The Omega Stone

Full Review
Omega Stone Walkthrough
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This is a borderline one. Unlike its predecessor, Riddle of the Sphinx, The Omega Stone is not a bad game, and it's not objectionable for kids. It is possible to die in this game, but it isn't graphic or scary at all. On the other hand, the game isn't as educational as it looks at first blush (the plot allows you to virtually explore five real archaeological sites, but accurate material about the ancient ruins is interspersed with fiction and rumors, so you'll need to debrief your kids yourself if you want them to learn from playing). And several of the puzzle solutions rely on reading through copious and seriously boring background material (not even history texts, either, things like some paranoid scientist's rambly journal about black helicopters and a really bad romance novel). My kids had no patience for this. They really loved the cool-looking ruins, though, and my older son is better at pixel-hunting than I am, so it was fun to entrust him with the mouse during those parts of the game. It could have been a lot better but bottom line, we enjoyed it. My hints page should help you minimize the dull parts of this game if you're playing with your kids, without giving away any puzzle solutions.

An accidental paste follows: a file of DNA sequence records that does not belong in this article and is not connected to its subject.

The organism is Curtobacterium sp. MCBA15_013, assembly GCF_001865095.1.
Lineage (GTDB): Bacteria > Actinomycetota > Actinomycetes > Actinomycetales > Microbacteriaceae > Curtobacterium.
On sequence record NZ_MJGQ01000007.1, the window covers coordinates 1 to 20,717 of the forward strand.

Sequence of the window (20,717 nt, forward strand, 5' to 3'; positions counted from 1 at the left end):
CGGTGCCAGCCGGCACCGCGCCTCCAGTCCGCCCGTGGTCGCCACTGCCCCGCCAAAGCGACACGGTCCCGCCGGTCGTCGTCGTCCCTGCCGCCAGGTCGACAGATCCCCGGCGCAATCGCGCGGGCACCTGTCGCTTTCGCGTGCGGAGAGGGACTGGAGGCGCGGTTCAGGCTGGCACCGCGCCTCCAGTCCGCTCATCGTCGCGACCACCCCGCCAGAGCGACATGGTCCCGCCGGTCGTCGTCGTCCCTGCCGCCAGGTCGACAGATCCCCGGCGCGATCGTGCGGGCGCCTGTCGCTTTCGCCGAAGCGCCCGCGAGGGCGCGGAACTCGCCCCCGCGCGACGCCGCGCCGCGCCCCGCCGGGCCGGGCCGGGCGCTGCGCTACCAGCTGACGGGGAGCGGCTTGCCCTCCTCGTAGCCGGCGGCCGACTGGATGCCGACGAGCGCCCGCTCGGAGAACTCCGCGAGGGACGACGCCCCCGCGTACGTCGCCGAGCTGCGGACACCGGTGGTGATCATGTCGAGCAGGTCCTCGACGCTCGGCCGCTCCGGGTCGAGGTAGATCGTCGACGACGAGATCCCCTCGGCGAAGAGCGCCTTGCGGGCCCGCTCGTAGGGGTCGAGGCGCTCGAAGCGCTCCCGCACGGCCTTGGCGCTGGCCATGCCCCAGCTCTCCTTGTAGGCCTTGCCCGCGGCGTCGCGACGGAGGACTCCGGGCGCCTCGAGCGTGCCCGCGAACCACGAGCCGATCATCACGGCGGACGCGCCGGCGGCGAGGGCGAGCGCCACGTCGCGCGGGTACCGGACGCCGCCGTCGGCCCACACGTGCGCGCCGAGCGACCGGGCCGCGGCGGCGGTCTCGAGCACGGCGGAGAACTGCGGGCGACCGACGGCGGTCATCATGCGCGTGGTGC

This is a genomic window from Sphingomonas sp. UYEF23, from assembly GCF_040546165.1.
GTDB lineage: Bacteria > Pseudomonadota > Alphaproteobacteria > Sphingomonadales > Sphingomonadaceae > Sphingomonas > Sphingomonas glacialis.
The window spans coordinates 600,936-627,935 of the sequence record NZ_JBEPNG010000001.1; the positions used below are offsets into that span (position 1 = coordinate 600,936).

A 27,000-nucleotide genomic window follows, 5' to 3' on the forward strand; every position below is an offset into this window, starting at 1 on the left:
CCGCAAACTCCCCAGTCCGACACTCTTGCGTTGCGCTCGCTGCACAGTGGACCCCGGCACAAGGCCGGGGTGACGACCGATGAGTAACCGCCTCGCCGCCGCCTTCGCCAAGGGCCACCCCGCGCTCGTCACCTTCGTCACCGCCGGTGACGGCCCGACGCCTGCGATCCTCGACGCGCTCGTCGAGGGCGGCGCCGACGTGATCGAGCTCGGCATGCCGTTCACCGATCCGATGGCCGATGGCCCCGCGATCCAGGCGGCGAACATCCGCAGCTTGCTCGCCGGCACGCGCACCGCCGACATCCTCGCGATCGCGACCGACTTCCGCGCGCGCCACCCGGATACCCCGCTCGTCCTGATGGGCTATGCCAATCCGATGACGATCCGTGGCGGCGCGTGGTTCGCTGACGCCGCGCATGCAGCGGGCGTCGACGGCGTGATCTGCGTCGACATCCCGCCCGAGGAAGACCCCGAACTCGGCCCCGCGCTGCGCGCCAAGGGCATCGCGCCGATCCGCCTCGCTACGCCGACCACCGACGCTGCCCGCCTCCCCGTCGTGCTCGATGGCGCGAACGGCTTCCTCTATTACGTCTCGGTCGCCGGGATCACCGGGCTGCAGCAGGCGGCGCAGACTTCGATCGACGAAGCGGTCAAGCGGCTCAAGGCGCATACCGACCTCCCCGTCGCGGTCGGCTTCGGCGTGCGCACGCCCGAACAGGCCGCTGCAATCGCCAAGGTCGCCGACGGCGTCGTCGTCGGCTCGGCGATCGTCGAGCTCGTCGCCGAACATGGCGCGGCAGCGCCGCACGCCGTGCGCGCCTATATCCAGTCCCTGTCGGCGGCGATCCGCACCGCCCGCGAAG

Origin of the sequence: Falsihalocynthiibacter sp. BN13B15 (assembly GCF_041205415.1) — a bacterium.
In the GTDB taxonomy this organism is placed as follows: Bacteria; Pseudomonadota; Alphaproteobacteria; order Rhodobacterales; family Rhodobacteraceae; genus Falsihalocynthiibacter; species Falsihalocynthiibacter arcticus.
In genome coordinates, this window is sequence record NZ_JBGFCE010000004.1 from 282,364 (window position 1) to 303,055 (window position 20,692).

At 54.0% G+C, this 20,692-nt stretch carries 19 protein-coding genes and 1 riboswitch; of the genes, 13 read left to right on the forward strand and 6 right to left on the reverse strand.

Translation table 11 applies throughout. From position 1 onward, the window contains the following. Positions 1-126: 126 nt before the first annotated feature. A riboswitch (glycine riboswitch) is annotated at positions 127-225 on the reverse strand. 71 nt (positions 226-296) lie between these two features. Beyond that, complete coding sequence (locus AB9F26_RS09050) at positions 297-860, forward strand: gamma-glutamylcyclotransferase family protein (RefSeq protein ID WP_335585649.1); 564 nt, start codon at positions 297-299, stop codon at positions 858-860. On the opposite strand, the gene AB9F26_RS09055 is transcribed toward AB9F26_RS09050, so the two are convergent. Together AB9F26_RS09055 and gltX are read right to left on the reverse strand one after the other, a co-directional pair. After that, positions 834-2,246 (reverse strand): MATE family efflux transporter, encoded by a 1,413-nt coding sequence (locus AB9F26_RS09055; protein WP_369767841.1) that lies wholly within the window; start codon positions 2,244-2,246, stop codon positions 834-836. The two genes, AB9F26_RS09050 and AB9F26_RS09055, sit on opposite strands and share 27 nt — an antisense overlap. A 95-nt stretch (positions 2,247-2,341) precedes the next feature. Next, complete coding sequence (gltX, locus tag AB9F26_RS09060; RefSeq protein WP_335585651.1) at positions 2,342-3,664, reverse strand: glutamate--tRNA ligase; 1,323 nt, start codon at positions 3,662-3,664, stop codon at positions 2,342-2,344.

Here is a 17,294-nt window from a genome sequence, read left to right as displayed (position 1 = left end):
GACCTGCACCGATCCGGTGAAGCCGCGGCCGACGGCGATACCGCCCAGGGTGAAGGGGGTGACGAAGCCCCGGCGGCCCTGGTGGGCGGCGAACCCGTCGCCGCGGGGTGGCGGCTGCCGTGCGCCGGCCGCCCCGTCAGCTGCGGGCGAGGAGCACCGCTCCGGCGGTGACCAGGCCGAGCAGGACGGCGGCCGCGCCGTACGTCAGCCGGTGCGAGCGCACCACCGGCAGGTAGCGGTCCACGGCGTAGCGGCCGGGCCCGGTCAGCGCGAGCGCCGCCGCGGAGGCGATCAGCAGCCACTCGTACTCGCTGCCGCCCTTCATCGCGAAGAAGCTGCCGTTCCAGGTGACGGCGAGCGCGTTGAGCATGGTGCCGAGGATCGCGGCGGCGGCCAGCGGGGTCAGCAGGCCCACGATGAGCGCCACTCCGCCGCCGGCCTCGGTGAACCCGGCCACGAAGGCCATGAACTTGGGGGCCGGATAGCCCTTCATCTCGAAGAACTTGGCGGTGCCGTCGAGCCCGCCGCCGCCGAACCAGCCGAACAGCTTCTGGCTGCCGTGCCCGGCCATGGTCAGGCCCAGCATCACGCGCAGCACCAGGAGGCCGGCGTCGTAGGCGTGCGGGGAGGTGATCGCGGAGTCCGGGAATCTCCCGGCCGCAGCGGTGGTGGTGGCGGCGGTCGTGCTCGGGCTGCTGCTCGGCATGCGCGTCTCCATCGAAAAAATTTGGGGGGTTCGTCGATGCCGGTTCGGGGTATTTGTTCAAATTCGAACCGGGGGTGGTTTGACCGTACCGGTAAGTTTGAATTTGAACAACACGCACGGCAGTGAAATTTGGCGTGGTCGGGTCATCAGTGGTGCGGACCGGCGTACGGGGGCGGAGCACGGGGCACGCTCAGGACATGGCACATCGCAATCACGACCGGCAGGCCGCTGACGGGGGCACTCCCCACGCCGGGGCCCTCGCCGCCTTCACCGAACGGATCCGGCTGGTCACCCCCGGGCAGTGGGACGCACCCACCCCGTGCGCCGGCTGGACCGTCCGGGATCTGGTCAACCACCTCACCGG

Katamari Damacy

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This is neither a CRPG nor an adventure game. It's not even available for PC; the only reason I know about it at all is that I played it on a friend's Playstation 2 (the only machine it runs on). It's one of the most innovative games to come along in years--the concept, completely new to gaming, has to do with rolling up junk into a great, big wad, and making that wad bigger, and bigger, and bigger. It sounds really lame, but it's not; it's the most addictive thing I've played since SimCity. I only relinquished the controls because my friend's three-year-old wanted them back, and then I just sat and watched him play. The CGI is really something in this game-- the ball rolls realistically differently when there's something irregularly shaped stuck to it, and since there are thousands of different objects in this game, watching it go does not get boring. Kids love the bright colors, accessible gameplay, and vivid music even more than adults do. I personally found the stupid "all your bases are belong to us!" intentionally mistranslated Japanese camp in this game painfully unfunny, but somehow still found myself wishing I had a Playstation to buy this for. If it ever comes out for PC, I'm all over it.